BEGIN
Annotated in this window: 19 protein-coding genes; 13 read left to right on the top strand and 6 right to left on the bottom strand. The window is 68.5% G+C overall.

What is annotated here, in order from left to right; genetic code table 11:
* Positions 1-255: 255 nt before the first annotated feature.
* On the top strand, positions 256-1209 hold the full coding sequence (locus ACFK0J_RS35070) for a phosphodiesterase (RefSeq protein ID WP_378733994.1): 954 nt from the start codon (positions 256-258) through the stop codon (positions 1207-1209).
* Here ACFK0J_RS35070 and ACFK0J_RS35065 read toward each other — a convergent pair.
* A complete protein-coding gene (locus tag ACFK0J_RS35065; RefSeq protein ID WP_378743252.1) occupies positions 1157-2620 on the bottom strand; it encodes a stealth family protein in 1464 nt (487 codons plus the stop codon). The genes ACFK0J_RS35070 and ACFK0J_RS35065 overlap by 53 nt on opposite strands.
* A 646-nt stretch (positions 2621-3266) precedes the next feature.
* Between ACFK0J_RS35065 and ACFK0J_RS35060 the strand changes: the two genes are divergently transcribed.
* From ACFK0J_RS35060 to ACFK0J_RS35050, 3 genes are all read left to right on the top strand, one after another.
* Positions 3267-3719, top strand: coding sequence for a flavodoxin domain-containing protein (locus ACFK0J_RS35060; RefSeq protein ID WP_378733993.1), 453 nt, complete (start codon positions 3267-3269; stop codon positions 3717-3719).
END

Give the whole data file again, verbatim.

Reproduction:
Annotated in this window: 19 protein-coding genes; 13 read left to right on the top strand and 6 right to left on the bottom strand. The window is 68.5% G+C overall.

What is annotated here, in order from left to right; genetic code table 11:
* Positions 1-255: 255 nt before the first annotated feature.
* On the top strand, positions 256-1209 hold the full coding sequence (locus ACFK0J_RS35070) for a phosphodiesterase (RefSeq protein ID WP_378733994.1): 954 nt from the start codon (positions 256-258) through the stop codon (positions 1207-1209).
* Here ACFK0J_RS35070 and ACFK0J_RS35065 read toward each other — a convergent pair.
* A complete protein-coding gene (locus tag ACFK0J_RS35065; RefSeq protein ID WP_378743252.1) occupies positions 1157-2620 on the bottom strand; it encodes a stealth family protein in 1464 nt (487 codons plus the stop codon). The genes ACFK0J_RS35070 and ACFK0J_RS35065 overlap by 53 nt on opposite strands.
* A 646-nt stretch (positions 2621-3266) precedes the next feature.
* Between ACFK0J_RS35065 and ACFK0J_RS35060 the strand changes: the two genes are divergently transcribed.
* From ACFK0J_RS35060 to ACFK0J_RS35050, 3 genes are all read left to right on the top strand, one after another.
* Positions 3267-3719, top strand: coding sequence for a flavodoxin domain-containing protein (locus ACFK0J_RS35060; RefSeq protein ID WP_378733993.1), 453 nt, complete (start codon positions 3267-3269; stop codon positions 3717-3719).